Large Arrears of State Benefits

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    Can anybody help please?

    Due to an error on the part of the DWP, a claimant has received arrears of Incapacity Benefit back to 1995, with a value of £55,000.

    I cannot find in schedule 5 where it confirm that large arrears of state benefits caused by DWP error, can be treated as capital, rather than income over the period to which it relates, and that the capital can be ignored for 52 weeks?



    Treated as income over the period arrears relate to and therefore you’ll have OP’s to consider.

    Might be worth trying to pin OP on DWP error and make it non – recoverable but I’m not convinced that you could get that to stick. However would it be reasonable to recover the overpayment?

    Glad it’s not on my desk!!

    Do I know what I'm doing? The jury's out on that........................


    I don’t think it would be too hard to argue it is unrecoverable. Have a look at CH 943/2003.

    [url=]linky linky thing…[/url]

    Stephen Murray

    Can this circular help. Seems to suggest you should treat the sum as capital.


    Aren’t they treated as capital and disregarded for 12 months? I’m sure that’s what we did in Income support a few years ago after paying out thousands in arrears of Severe Disability Premium.



    The rule you are thinking of is in HB Regs Sch 6 para 9. That says that arrears of certain benefits (DLA, AA, HB, CTB, IS, JSA(IB), etc) are disregarded as capital for 52 weeks. In fact, they’re disregarded indefinitely if the arrears accrued were for £5000 or more and caused by official error. But the rule doesn’t apply in your case because you’re dealing with Incap arrears.

    So you’re left with HB Reg 31(1) I’m afraid and have to take the income into account over the period it covers. From what you say though this is clearly an official error overpayment and non-recoverable if the claimant couldn’t have known they were being overpaid at the time the arrears were accruing.

    You are then left with the problem that the £55,000 is probably still held by the claimant as capital – and inevitabely this puts them over the capital limit. Since the arrears obviously cover an entitlment period that has now passed (well they would wouldn’t they) then they now count in full as capital with no disregard. So, assuming the money is still held, entitlement has to end from the point when they were received.

    Some people think this is wrong because you are counting the money as both income and capital. But you need to realise that you are counting it as income for one period and capital for another (purely because they still have it). This approach was confirmed correct in the following cases:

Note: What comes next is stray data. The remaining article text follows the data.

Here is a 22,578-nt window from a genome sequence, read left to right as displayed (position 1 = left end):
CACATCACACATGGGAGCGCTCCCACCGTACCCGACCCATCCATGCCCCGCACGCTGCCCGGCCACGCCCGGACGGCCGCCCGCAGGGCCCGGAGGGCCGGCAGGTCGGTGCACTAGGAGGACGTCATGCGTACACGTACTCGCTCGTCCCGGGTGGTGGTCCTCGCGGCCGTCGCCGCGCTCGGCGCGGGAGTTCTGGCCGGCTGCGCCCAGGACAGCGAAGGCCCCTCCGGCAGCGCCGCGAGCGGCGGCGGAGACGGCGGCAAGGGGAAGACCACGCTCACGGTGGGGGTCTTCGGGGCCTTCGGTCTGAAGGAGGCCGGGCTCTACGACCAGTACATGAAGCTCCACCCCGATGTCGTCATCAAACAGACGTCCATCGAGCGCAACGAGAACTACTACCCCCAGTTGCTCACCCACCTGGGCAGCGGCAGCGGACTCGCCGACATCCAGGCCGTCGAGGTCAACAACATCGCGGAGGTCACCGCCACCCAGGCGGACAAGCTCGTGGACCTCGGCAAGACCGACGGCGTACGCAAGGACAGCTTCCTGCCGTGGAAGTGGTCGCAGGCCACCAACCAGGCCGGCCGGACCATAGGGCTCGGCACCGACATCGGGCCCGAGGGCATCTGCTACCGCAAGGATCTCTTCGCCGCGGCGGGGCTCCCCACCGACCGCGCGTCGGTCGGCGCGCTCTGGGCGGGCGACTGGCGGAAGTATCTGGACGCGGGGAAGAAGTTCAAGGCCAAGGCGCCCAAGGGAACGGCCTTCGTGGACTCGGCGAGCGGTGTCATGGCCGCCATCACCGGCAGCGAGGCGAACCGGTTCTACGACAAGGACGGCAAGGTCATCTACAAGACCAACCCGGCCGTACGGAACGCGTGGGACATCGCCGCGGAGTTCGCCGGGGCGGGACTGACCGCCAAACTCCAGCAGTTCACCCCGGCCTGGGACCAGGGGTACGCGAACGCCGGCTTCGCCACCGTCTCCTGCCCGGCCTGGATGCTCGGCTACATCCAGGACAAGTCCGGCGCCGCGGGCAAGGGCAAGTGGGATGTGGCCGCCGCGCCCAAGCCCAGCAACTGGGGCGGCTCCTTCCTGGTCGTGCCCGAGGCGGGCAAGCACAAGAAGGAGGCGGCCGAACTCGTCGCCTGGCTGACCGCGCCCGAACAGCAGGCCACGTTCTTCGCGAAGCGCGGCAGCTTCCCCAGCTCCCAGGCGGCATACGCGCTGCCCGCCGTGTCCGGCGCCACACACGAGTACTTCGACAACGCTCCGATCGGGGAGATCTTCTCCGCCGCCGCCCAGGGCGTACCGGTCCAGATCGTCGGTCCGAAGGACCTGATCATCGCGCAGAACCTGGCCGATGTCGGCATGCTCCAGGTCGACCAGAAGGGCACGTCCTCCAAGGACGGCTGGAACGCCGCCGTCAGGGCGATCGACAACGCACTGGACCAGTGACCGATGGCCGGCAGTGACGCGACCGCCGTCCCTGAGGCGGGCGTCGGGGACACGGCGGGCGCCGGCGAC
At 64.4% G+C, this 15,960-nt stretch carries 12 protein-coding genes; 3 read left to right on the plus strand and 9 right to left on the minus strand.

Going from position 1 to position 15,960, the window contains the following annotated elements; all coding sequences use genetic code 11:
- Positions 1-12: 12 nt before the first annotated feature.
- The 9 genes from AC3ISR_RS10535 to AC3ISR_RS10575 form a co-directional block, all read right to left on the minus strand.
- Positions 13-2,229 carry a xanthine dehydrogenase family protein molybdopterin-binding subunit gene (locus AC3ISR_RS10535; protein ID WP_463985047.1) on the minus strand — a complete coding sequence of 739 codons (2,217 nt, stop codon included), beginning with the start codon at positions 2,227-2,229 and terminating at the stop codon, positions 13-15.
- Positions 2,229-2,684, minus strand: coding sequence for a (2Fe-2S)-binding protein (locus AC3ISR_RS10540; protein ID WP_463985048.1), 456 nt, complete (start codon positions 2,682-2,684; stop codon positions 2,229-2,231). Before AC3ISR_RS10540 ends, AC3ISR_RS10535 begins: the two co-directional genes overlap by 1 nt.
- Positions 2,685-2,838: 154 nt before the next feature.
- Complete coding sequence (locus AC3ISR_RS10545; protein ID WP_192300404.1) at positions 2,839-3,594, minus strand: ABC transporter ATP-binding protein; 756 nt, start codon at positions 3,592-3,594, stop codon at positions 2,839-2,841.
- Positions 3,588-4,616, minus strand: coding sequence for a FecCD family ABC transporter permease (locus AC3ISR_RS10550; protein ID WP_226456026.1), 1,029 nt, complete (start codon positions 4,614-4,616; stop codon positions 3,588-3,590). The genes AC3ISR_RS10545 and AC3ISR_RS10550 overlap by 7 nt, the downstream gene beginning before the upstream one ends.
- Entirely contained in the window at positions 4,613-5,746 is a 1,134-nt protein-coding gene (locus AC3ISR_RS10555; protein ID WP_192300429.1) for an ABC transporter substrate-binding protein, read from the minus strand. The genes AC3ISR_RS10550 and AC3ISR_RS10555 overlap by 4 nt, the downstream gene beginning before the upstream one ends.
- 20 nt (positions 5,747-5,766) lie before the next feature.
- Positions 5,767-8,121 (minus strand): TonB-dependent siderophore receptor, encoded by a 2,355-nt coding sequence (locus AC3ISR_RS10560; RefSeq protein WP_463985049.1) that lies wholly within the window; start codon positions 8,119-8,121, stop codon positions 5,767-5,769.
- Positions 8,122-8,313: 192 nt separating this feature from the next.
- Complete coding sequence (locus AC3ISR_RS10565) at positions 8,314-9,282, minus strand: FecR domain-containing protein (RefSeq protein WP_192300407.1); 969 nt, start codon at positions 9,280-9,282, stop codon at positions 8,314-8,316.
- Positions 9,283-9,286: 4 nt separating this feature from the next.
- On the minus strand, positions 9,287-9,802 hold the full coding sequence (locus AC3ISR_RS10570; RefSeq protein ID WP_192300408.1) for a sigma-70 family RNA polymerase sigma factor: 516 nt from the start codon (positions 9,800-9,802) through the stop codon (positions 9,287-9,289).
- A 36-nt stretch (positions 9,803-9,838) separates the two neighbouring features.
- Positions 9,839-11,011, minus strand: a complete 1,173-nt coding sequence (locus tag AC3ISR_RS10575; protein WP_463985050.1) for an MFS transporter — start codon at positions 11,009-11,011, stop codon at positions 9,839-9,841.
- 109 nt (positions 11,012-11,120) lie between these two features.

R(IS) 3/93 –

    R(SB) 35/83 –

    R(SB) 2/83 –


    Not sure I agree (edit – with Stephen). I read that to state that you would disregard the lump sum as capital (edit – didn’t realise it didn’t apply to IB!). However, the income should still be taken into account over the period it would have covered had it been [i:429b6ef381]timeously paid in that period at intervals appropriate to that income[/i:429b6ef381]

    It’s a Reg 79(7) issue.

    Kevin D

    In my humble opinion, Mark (& St Albans’ edited version) have nailed it comprehensively.


    I agree with Mark and St A. There is a more recent case in the HB jurisdiction: CH/1561/2005. In that particular case, the arrears were of a kind that did attract the 52-week disregard from the time they were paid (they were old WFTC), but quite separately the money was treated as income over the arrears period as well. In a case where the arrears are of a kind that does not attract a 52-week capital disregard, the impact is as Mark says: income for the arrears period, which creates an overpayment, and capital from now on for as long as you still have the money.

    Now of course if there has not been any DWP official error (which may or may not be the case), the Council will be wanting about 85% of the capital back straightaway and the claimant only gets to keep the 15% change. If it’s still more than £16,000 after that, the claimant does not qualify for any more HB/CTB: he or she is shafted all ends up. But all this is doing is putting them in the same position they would have been in if they had received the benefit week by week on time, been paid the correct amount of HB/CTB, and still managed to put a bit by each week as saved capital.

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